Engagement is determined by 2+ page_view Events OR 1+ Conversion Events OR lasts 10+ seconds (can be customized to up to 60 seconds). This is a more accurate measure than UA which was reliant on another page load or a custom event being triggered. Learn more: [GA4] User engagement – Analytics Help and Engagement metrics in Google Analytics 4
Why are “New Users“ in GA4 higher than “New Users” in UA?
In UA, there are two User metrics: Total Users, and New Users. In GA4, there are three: Total Users, Active Users, and New Users.
GA4 relies on the first_open event to determine a new user and not a 2-year cookie the way that UA determined the count. This number will also be off for newly installed accounts as the database builds up a history of user IDs.
Why are Events in GA4 different that Events in UA?
GA4 was built around event-based tracking to make sure data collection can be controlled and isn’t reliant on cookies the way that hit-based triggers in UA. Also, because you didn’t eat enough vegetables when you were a kid, your parents were right it would come back to haunt you.
GA4 events will look different as well since they have 25 customizable parameters that can be added, vs the fixed Category/Action/Label parameters that UA events had ([UA→GA4] Universal Analytics versus Google Analytics 4 data ).
Events are Everything in GA4
Because GA4 needs to work in a system without cookies, events are the key to all of the tracking data. Universal Google Analytics depended on predefined hits that weren’t as flexible or able to save the extra parameters that GA4 can with events.
Primary Events Automatically setup
Here are the default advanced events set by GA4 that serve as the backbone reporting:
- first_visit: first time a user visits a site/app with the Analytics code. These are counted after 10 seconds of an active user. So if a user click
- page_view: every page load or the browser history state is changed by the active site. Automatically collected, and can’t be turned off.
- Session_start: immediately on site load in the foreground. Note that if someone clicks to open your site in a new tab, it is in the background and this session won’t be triggered ([GA4] About sessions – Analytics Help).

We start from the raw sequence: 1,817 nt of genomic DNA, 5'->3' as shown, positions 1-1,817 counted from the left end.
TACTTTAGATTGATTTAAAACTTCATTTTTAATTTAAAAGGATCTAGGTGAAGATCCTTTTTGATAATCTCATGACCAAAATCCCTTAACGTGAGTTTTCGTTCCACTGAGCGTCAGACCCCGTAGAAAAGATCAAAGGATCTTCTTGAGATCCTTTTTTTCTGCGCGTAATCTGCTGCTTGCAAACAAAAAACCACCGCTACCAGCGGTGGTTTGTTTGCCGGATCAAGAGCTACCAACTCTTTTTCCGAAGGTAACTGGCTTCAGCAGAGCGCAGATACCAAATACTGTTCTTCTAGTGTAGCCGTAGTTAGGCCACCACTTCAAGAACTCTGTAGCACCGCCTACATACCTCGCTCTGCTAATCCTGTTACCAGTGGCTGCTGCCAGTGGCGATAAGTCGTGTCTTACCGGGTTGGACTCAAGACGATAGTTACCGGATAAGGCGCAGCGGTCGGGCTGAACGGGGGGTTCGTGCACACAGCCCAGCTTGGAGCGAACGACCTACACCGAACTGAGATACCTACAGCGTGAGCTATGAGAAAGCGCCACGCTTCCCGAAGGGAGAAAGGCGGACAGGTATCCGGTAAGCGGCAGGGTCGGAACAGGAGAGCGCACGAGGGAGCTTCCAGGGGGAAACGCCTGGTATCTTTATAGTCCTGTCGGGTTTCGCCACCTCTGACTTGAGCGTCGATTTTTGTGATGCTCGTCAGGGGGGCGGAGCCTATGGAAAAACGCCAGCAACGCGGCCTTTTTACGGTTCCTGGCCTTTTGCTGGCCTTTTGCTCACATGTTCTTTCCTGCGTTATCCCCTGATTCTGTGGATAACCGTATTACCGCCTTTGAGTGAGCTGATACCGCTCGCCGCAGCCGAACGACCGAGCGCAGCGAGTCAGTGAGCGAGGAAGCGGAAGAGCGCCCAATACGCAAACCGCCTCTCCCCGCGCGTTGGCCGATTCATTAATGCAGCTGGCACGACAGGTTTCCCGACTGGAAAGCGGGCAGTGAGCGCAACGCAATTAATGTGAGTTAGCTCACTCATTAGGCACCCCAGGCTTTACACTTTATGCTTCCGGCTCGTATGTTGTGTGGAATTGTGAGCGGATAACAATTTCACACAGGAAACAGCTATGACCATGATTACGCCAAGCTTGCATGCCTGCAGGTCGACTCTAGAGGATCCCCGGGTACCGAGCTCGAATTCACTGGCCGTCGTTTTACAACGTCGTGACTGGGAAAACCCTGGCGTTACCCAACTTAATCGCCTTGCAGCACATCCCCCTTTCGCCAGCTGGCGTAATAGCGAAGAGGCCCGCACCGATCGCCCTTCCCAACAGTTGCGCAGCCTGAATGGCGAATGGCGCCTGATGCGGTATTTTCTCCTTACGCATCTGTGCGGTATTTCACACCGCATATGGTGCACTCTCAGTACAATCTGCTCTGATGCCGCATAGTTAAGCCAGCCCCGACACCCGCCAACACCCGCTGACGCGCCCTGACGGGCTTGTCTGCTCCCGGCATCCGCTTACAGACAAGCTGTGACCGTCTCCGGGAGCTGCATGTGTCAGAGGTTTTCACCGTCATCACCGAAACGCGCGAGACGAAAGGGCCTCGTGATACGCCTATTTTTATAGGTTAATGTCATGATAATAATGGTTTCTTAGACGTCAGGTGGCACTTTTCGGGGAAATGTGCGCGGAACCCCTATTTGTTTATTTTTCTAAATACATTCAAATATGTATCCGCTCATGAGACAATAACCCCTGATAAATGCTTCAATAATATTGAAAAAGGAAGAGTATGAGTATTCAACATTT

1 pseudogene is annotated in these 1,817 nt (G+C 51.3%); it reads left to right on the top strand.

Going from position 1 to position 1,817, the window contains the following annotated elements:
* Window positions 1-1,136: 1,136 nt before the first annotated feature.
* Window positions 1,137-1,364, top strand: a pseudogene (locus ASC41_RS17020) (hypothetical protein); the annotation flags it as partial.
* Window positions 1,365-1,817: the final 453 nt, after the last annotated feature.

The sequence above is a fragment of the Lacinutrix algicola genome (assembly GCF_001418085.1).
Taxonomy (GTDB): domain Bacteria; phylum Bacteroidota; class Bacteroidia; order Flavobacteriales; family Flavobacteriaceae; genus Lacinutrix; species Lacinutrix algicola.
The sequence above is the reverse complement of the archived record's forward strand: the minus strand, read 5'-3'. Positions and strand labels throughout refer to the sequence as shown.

- User_engagement: triggered when the user has the site in focus (no background tab) for at least one second.
- First_open (app): when a user that hasn’t been to the web/app before opens a page.
Advanced Events Options
These are the enhanced measures in GA4 ([GA4] Enhanced measurement events – Analytics Help)
- Scroll: when a user gets 90% down a given page.
- Outbound (click): outbound clicks to other sites from links on your site. Note that clicks to domains configured for cross-domain measurement will not trigger.
- Site search: logged when a user searches for something in the internal site search. It does this by looking for query parameters in the url. These can be configured if your site has a non-standard search.
- Video Engagement: automatically logged for most embedded videos including Vimeo and YouTube (YouTube Embedded Players and Player Parameters | YouTube IFrame Player API | Google Developers )
- Video_start: recorded when the video is started. Note that auto-play will mess with this and potentially inflate numbers.
- Video_progress: logged at 10%, 25%, 50%, 75% the way through.
- Video_complete: logged at video end
- File_download: recorded when a user clicks a link on your site with a common file extension. Regular expression they use that can be configured further: “pdf|xlsx?|docx?|txt|rtf|csv|exe|key|pp(s|t|tx)|7z|pkg|rar|gz|zip|avi|mov|mp4|mpe?g|wmv|midi?|mp3|wav|wma”
At Whole Whale we love the chance to learn something new and always try to find ways to be excited about massive changes like this. For all the headaches that this new GA reporting system brings, there are also great opportunities for understanding and trusting our data at a deeper level. There is a lot to learn here and we like to remind ourselves that SLEEP, yes getting sleep will help promote the creation of new neural pathways that will make learning easier (Sleep, Learning, and Memory).
Good luck, rest up!